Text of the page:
Friday, October 17, 2014

creative output/traumatic insemination

There's been some very innovative music release actions this year. First there was Beyoncé's 17 videos vs Bowie's secret album and oh the world was full of delights and mysteries, and any morning might bring an unexpected creative explosion in the most unexpected places. What joy!

Then, of course, it had to get creepy. I'm looking at you, Thom Yorke. The decision to release via Bittorrent doubtless felt very right and now as it was happening. Perhaps he had been advised that everyone with a computer had Bittorrent, but that's not exactly true, is it? Perhaps he had also reflected on those old early-days CD releases which would install some bit of crapware on your computer and thought, this isn't unbroken territory! Perhaps there was some thought that only people who were able/willing to install a piece of 3rd party software on their computer should be able to purchase the album - a sort of initiation test, the music hidden behind a technical tiger. So we had Bittorrent. Briefly. And felt slightly violated.

But worse was to come. Itunes is of course WAY more ubiquitous than Bittorrent. There are three iterations of it running in this household alone (if you don't count the ones on the i-pods, and if you do, there are five*) and that meant potentially THREE copies of a U2 album we never ordered parachuting into the household. Alas, I'd lost my iTunes log-in in a password reset fiasco about four years ago and never got round to fixing it**, so it was only my dearly beloved suddenly exploding in a pile of swears. "Violated!" he choked, "By Bono!"

Unusual. But it got me thinking. Why are we staring at Beyoncé and Bowie going ooooh! aaaaah! like kids looking at fireworks, and going uuugghh aaaaaah at Yorke and Bono waving our hands like teenagers startled by a creep at the busstop? There's the obvious difference of course (the former being glorious edifices of alien glamour and the latter being essentially middle aged men with ponytails) but there's something more going on I think; and I think that we must reach for gender studies.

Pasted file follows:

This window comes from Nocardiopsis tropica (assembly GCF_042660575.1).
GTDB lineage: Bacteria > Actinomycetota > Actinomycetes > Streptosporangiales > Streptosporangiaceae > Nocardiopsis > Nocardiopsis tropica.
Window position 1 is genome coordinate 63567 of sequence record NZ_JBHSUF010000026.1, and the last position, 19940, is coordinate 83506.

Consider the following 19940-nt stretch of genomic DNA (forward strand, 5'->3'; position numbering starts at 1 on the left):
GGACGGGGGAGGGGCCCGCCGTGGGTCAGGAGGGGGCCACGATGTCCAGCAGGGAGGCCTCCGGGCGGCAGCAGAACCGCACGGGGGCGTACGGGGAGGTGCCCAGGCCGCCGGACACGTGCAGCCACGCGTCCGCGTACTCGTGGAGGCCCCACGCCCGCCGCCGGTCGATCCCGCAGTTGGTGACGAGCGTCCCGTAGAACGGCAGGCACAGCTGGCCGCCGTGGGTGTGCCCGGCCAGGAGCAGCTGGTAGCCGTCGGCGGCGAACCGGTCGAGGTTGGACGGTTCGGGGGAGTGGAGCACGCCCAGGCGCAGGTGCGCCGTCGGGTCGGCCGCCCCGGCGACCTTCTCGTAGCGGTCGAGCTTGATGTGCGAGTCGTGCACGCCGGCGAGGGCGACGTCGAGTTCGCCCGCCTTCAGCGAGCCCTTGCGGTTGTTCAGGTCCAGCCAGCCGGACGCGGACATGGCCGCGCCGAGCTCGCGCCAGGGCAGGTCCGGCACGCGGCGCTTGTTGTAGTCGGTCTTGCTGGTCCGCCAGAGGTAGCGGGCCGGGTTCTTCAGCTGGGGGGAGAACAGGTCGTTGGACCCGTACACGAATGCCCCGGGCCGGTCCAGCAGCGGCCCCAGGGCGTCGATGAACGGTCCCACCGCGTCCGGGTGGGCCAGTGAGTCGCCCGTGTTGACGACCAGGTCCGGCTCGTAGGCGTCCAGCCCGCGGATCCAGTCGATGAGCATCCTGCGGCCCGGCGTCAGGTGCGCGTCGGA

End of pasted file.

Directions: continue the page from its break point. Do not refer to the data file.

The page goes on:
We choose what entertainment we let into our homes (and our computers are our homes, or at any rate an important part of them). We choose the providers and tools and methods and programmes that make up our own individual technical support zone. This area holds our memories, creative output, social group and task lists. Our body doesn't end at the skin, it extends outward, into our household and its echo, in the remote servers of the cloud; and for most adults*** access routes to that body-echo is as carefully monitored and controlled as access to our actual body.

What then of the music release that requests that you download and install a programme that you are fully aware of but consider a risky access route? It strips choice away from the receiving partner. There's a power shift, a power imbalance. Consent is compromised, or at least carries an unwanted freight, and one which exposes you to further risk. The act of receiving the music requires an act of self-compromise. Like certain encounters with gentlemen (or ladies) you might have had in your early twenties, it's not technically what you'd call .... awful ... but it leaves you feeling nasty and desperately scrubbing the programme from your computer, thinking, I didn't want this.

Bono, of course, went rather further. The traumatic penetration of iTunes libraries resonated around the world. Of course, it made a bigger splash than Bowie and  Beyoncé. He'll have made more money (does he need more money? do any of them?) and got more media coverage. But he's also joined that long list of powerful men in the entertainment industry who feel you should be grateful for (you may insert pretty much anything here) . Last I heard, Bono was being chased down the street by angry Germans, and I laughed, along with the person telling me the story, because I have been (like many people of all genders and ages) a powerless girl, and, oh, wished for that, or something like that.

*The extra ipod is fully functional bar the sound chip which got fried in a tragic headphone jack/power lead confusion incident.
**As I already have a surfeit of entertainment channels and music acquisition routes.
***Children's access is moderated by their parents/carers/schools.

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